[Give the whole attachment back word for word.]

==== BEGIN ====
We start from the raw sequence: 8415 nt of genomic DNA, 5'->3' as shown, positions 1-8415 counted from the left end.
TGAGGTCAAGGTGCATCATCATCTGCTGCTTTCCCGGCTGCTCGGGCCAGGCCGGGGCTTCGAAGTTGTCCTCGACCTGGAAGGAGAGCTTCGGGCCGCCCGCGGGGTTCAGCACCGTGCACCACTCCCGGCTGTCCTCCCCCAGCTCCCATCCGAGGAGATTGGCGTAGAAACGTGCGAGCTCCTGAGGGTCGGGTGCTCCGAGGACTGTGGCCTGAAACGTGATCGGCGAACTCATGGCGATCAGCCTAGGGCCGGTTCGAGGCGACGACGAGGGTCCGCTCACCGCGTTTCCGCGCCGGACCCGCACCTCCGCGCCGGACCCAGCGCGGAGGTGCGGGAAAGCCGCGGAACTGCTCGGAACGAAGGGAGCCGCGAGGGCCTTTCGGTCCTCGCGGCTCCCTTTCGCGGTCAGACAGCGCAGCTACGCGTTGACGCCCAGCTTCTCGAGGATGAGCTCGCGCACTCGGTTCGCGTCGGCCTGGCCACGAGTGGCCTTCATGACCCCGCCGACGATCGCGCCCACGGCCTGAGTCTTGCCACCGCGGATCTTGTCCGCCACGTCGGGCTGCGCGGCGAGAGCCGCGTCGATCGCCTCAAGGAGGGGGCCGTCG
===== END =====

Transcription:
We start from the raw sequence: 8415 nt of genomic DNA, 5'->3' as shown, positions 1-8415 counted from the left end.
TGAGGTCAAGGTGCATCATCATCTGCTGCTTTCCCGGCTGCTCGGGCCAGGCCGGGGCTTCGAAGTTGTCCTCGACCTGGAAGGAGAGCTTCGGGCCGCCCGCGGGGTTCAGCACCGTGCACCACTCCCGGCTGTCCTCCCCCAGCTCCCATCCGAGGAGATTGGCGTAGAAACGTGCGAGCTCCTGAGGGTCGGGTGCTCCGAGGACTGTGGCCTGAAACGTGATCGGCGAACTCATGGCGATCAGCCTAGGGCCGGTTCGAGGCGACGACGAGGGTCCGCTCACCGCGTTTCCGCGCCGGACCCGCACCTCCGCGCCGGACCCAGCGCGGAGGTGCGGGAAAGCCGCGGAACTGCTCGGAACGAAGGGAGCCGCGAGGGCCTTTCGGTCCTCGCGGCTCCCTTTCGCGGTCAGACAGCGCAGCTACGCGTTGACGCCCAGCTTCTCGAGGATGAGCTCGCGCACTCGGTTCGCGTCGGCCTGGCCACGAGTGGCCTTCATGACCCCGCCGACGATCGCGCCCACGGCCTGAGTCTTGCCACCGCGGATCTTGTCCGCCACGTCGGGCTGCGCGGCGAGAGCCGCGTCGATCGCCTCAAGGAGGGGGCCGTCG